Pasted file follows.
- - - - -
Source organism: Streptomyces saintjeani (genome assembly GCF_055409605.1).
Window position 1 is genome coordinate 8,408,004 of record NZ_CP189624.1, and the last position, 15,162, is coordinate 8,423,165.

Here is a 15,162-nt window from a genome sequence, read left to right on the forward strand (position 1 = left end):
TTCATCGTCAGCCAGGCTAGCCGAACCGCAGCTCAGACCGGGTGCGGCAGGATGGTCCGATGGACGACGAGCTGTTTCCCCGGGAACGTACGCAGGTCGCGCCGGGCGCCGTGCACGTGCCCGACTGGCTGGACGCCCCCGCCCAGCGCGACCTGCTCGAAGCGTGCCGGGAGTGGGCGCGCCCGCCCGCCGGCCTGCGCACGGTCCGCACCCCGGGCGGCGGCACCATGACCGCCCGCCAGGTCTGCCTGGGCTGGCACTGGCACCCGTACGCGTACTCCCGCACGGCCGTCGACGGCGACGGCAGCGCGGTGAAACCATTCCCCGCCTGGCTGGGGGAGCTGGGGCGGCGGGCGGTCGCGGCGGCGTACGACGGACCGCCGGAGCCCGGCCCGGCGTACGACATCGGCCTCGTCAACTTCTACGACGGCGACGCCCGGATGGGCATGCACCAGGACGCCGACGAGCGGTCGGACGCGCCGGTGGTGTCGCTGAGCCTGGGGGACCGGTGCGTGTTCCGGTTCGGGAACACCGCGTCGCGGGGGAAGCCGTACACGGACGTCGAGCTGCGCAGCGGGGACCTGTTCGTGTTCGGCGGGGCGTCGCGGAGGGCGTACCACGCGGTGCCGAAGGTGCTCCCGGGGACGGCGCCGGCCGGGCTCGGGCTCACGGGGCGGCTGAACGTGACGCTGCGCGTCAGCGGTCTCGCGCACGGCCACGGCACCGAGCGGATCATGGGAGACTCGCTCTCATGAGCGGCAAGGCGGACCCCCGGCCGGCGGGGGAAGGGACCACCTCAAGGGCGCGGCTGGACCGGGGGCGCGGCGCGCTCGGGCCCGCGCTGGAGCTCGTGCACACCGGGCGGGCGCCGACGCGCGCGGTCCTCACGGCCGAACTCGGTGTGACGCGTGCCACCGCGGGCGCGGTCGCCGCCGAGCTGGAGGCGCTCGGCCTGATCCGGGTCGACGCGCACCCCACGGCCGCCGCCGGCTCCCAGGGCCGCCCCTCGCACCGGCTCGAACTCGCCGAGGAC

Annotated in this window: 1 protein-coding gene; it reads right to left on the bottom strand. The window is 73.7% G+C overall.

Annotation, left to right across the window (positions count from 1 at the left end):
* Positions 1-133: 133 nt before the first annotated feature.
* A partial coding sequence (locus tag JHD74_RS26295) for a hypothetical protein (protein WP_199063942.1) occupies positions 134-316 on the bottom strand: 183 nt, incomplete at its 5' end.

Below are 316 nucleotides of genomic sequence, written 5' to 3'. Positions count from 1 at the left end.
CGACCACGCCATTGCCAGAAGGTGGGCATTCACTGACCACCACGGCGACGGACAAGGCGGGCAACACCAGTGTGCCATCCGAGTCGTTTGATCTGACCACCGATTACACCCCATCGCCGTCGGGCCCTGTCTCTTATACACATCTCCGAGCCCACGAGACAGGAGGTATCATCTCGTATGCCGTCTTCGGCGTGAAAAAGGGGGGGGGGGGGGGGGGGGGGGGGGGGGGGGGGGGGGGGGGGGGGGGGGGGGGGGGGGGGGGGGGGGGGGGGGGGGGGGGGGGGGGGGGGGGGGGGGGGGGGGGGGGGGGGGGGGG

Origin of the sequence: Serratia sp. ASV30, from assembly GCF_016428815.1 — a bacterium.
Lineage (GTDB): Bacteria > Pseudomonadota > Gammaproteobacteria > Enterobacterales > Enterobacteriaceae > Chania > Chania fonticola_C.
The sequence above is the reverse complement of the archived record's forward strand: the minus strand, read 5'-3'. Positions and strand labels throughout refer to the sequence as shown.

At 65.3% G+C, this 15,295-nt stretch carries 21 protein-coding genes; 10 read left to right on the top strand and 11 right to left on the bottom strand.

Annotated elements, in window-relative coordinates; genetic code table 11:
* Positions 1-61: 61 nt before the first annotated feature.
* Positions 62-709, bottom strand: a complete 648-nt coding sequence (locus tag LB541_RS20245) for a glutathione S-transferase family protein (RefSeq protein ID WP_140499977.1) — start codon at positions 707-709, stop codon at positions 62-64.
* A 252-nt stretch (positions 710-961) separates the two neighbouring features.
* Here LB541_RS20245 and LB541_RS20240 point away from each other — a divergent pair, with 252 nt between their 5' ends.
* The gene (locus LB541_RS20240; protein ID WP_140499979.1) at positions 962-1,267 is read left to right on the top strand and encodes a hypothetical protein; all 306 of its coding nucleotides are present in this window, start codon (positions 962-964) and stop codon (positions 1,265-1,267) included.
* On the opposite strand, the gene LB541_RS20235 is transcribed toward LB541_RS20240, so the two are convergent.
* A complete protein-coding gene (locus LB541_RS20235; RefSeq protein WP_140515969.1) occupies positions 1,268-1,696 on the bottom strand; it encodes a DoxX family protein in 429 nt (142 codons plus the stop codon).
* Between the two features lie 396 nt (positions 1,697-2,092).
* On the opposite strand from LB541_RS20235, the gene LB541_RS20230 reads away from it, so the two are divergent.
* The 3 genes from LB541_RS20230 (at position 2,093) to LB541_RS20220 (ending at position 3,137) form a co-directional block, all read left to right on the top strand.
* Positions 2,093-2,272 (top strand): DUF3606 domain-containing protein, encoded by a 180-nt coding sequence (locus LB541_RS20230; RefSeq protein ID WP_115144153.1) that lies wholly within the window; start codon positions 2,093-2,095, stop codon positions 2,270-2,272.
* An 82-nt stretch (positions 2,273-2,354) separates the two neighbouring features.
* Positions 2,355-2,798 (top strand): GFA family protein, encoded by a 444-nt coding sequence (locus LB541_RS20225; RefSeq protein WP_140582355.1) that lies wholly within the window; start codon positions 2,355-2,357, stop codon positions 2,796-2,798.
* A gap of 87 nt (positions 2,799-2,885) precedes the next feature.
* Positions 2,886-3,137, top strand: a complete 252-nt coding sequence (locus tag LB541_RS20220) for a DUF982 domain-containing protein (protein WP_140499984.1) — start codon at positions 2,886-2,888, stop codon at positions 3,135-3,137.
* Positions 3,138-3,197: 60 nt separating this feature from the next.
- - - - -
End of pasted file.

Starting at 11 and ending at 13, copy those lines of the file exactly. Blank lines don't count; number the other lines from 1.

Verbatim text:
Origin of the sequence: Serratia sp. ASV30, from assembly GCF_016428815.1 — a bacterium.
Lineage (GTDB): Bacteria > Pseudomonadota > Gammaproteobacteria > Enterobacterales > Enterobacteriaceae > Chania > Chania fonticola_C.
The sequence above is the reverse complement of the archived record's forward strand: the minus strand, read 5'-3'. Positions and strand labels throughout refer to the sequence as shown.